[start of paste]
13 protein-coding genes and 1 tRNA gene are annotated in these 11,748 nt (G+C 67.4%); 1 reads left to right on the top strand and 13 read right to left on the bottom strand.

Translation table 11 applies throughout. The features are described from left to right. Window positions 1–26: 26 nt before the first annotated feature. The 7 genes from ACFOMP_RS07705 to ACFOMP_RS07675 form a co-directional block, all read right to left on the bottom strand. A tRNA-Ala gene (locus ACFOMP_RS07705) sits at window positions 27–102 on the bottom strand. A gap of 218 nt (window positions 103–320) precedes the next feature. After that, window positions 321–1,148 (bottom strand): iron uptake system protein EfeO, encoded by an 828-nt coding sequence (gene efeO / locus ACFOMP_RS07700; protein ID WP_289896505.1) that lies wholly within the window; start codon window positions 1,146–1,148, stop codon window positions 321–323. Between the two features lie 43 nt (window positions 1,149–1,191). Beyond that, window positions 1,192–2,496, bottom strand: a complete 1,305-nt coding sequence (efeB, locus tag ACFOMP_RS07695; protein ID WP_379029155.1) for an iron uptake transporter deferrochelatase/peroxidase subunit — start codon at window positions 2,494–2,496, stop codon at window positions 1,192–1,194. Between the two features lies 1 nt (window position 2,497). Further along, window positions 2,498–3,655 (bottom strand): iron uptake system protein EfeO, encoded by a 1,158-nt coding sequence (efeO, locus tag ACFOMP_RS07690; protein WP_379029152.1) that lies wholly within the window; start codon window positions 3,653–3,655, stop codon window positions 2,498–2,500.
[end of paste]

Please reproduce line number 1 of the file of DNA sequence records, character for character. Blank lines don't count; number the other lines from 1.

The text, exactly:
13 protein-coding genes and 1 tRNA gene are annotated in these 11,748 nt (G+C 67.4%); 1 reads left to right on the top strand and 13 read right to left on the bottom strand.